Sania, Leander, Sumit: India's three musketeers deliver at Wimbledon
Wimbledon 2015 saw India's biggest tennis haul to date, with a vintage Leander Paes clinching his 16th Grand Slam trophy, winning the mixed doubles of the Wimbledon Championship with the legendary Martina Hingis, Sania Mirza winning the women's doubles and Sumit Nagal winning the boys' doubles title.tennis Updated: Jul 13, 2015 14:38 IST
The celebrations started on Saturday and continued till late on Sunday. For Indians, tennis has always been synonymous with the hallowed greens of Wimbledon.
After a triple triumph at the grass-court Grand Slam, congratulations started pouring in for the players in the limelight.
As Wimbledon entered the second week, Roger Federer and Serena Williams took centre stage. The questions doing the round were: “Would he win his 18th? Would the Serena Slam be complete?”
But for India, there were other reasons to watch the Big W: Sania Mirza and Leander Paes’ blossoming partnership with Martina Hingis in the women’s and mixed doubles, respectively, and in the juniors, 17-year-old Sumit Nagal inching his way up the draw.
Leander Paes of India and Martina Hingis of Switzerland pose with the winners' trophies after winning the mixed doubles final of the 2015 Wimbledon Championships. (Reuters Photo)
Let’s start with Sania Mirza. At 28, she became the first Indian to win a women’s doubles Grand Slam. It was the summer of 2003 when her junior girls’ doubles triumph at Wimbledon catapulted her to fame.
And 12 years later, things came full circle when she and Hingis lifted their maiden Slam as a team. Rackets flew from their hands as they jumped in joy and the crowd applauded having survived the tense final.
No matter what Mirza achieves after this, she already has the world’s No 1 ranking, having become the first Indian woman to achieve that earlier in the year along with three other Slam trophies in mixed doubles. She will always be a Wimbledon champion in the minds of Indian tennis fans.
"Every kid that picks up a tennis racquet this is about winning Wimbledon or playing at Wimbledon one day.
"I hope it inspires a lot of girls and makes them believe they can be Grand Slam champions too," Mirza said.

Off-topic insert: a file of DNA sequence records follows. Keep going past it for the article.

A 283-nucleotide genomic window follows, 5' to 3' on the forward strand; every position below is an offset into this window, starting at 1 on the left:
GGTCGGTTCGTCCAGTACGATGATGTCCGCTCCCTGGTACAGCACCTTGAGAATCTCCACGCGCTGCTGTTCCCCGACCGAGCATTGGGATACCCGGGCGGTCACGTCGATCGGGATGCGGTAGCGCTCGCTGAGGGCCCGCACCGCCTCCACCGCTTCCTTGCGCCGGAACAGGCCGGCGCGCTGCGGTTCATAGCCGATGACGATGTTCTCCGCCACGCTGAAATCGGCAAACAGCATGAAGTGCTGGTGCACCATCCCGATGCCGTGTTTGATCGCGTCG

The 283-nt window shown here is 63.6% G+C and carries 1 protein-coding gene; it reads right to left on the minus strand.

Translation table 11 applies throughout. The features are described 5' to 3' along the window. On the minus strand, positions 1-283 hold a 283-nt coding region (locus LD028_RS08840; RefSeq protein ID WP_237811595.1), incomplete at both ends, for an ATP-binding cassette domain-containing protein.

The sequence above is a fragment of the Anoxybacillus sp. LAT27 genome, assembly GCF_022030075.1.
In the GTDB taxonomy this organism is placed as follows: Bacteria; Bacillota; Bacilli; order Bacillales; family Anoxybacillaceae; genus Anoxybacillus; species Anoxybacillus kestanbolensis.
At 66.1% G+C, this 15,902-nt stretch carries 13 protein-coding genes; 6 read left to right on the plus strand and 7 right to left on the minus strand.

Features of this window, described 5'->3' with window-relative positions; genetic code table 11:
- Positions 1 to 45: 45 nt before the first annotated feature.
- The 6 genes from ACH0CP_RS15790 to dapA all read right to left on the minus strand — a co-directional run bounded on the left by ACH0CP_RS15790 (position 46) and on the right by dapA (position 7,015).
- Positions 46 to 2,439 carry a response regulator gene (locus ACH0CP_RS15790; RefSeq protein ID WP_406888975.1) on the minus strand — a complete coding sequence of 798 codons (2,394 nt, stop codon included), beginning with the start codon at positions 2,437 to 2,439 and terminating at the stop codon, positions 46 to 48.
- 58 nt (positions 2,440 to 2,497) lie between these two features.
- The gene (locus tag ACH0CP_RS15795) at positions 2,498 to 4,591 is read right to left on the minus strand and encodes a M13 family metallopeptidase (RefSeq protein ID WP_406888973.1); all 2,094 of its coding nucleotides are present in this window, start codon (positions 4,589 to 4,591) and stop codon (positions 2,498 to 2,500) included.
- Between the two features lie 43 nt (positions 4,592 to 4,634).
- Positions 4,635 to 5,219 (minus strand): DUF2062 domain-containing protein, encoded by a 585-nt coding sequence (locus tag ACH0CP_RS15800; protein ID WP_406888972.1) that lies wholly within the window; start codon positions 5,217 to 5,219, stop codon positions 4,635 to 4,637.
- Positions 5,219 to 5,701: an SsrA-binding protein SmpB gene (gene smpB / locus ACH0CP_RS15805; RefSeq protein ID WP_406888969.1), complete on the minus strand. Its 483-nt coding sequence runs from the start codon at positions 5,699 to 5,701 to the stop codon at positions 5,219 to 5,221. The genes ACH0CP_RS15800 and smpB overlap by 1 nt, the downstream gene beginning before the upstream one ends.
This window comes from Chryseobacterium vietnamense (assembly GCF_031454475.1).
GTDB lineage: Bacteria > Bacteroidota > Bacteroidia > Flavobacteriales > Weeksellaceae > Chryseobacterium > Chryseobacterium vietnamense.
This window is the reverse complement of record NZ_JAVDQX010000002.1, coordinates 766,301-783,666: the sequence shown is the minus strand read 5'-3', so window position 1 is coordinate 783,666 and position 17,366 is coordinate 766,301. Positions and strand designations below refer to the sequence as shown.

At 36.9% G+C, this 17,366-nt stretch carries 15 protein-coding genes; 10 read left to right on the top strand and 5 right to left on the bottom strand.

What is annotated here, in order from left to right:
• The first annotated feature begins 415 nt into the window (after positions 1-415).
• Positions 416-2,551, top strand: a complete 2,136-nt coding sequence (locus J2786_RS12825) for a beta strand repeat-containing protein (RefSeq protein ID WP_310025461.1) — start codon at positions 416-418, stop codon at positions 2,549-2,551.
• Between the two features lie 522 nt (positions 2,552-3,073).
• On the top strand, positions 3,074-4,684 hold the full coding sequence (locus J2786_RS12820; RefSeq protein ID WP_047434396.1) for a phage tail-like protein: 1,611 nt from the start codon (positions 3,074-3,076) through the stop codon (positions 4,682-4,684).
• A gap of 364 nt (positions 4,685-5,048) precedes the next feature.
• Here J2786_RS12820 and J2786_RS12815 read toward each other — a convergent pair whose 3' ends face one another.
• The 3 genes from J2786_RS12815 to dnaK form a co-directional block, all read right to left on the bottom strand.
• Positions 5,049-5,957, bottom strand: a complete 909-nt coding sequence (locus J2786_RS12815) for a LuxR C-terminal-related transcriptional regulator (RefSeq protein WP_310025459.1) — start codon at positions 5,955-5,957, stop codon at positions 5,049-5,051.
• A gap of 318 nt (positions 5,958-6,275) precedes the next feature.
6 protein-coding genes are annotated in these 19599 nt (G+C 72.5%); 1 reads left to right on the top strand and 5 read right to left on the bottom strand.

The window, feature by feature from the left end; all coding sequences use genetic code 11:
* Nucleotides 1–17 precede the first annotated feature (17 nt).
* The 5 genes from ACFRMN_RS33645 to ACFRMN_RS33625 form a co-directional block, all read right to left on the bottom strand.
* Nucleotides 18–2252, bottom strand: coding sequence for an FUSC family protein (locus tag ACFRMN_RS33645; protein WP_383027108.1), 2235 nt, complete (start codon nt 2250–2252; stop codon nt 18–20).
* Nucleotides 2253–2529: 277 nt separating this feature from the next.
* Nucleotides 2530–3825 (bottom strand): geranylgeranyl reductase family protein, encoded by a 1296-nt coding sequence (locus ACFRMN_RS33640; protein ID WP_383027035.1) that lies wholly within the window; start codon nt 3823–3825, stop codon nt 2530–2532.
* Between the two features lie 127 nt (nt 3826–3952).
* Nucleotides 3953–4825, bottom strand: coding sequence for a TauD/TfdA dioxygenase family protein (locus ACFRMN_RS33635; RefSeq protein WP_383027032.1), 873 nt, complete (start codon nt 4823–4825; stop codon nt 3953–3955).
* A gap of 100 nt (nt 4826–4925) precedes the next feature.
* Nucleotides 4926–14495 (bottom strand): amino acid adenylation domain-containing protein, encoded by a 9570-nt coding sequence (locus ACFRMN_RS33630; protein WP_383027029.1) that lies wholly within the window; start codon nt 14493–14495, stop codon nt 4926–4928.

After the historic triumph on Saturday, it was youngster Nagal’s turn to go into the record books. He and partner Nam Hoang Ly of Vietnam lifted the boys’ doubles trophy.
Sumit Nagal made it into the history books by becoming the sixth Indian to win a junior title at Wimbledon (HT Photo)
Not only did Nagal become only the sixth Indian to ever win a junior Grand Slam, but having triumphed at Wimbledon was the icing on the cake. "It’s a fabulous feeling to win a Wimbledon title. I never thought I would do anything like this ever," he said.
The 17-year-old Nagal and Ly, seeded eighth, defeated the American-Japanese fourth seeds in just about an hour.
The New Delhi-born, right-handed player had also entered the boys' singles competition. However, he was ousted from the category in only the opener when he lost to Argentinean Juan Pablo Ficovich in three sets.
It was Paes’ turn to shine following Nagal’s heroics. At 42, there’s no inkling of his slowing down as his aim is a seventh Olympics next year.
A statistically minded Paes clinched his 16th Grand Slam trophy, winning the mixed doubles of the Wimbledon Championship with the legendary Martina Hingis through a dominating victory over Alexander Peya and Timea Babos in London.
The Indo-Swiss combine, having partnered earlier in the year to win the Australian Open, showed no fear while clinching their second mixed doubles Slam without dropping a set.
"Coming out and playing like that on one of the most prestigious courts that we've grown up with and winning a title like that, again for the second time in a Grand Slam without losing a set, that is really special," Paes said after the Wimbledon crown.
There’s no doubt that this triple treat has surpassed past Indian performances at Wimbledon but with the response and adulation this has brought, one needs to realise how much tennis has grown in the country.
This was India's most significant triumph at the All England Lawn Tennis Club since Vijay Amritraj's two quarter final appearances in 1973, when he lost to eventual champion Jan Kodes, and in 1981 when he was beaten by his rival Jimmy Connors in a five-set thriller.Not only will these accomplishments benefit Indian tennis but they will help the next generation believe that they too can rise to the top.
Sania Mirza celebrates after winning her first women's doubles title at Wimbledon. (HT Photo)